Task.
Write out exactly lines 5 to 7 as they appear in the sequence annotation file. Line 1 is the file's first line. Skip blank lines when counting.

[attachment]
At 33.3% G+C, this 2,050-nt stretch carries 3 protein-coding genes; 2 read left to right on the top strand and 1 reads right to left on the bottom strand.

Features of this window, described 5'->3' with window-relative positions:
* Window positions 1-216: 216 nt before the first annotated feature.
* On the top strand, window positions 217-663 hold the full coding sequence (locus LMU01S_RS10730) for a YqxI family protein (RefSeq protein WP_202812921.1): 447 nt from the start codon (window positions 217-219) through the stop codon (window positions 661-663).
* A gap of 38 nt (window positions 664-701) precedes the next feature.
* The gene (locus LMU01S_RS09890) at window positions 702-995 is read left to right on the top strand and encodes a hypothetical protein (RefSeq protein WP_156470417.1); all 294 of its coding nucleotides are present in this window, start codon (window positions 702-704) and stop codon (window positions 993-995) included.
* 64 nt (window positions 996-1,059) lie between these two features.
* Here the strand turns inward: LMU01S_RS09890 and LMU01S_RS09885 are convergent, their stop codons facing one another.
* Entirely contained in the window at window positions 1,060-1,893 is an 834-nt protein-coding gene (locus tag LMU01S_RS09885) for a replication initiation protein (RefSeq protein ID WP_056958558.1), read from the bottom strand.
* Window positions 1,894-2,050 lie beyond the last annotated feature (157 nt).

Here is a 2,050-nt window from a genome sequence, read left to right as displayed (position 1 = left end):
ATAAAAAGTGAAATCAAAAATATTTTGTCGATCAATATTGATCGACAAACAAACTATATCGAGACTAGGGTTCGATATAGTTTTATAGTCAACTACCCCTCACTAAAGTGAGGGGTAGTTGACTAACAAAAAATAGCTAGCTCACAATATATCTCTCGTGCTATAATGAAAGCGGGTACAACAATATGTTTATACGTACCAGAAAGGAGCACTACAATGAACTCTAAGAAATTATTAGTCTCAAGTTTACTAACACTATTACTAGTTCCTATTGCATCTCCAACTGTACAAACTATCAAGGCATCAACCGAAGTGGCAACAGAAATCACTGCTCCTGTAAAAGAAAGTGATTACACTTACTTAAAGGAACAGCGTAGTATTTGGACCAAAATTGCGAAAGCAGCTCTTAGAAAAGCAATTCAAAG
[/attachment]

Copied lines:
* A gap of 38 nt (window positions 664-701) precedes the next feature.
* The gene (locus LMU01S_RS09890) at window positions 702-995 is read left to right on the top strand and encodes a hypothetical protein (RefSeq protein WP_156470417.1); all 294 of its coding nucleotides are present in this window, start codon (window positions 702-704) and stop codon (window positions 993-995) included.
* 64 nt (window positions 996-1,059) lie between these two features.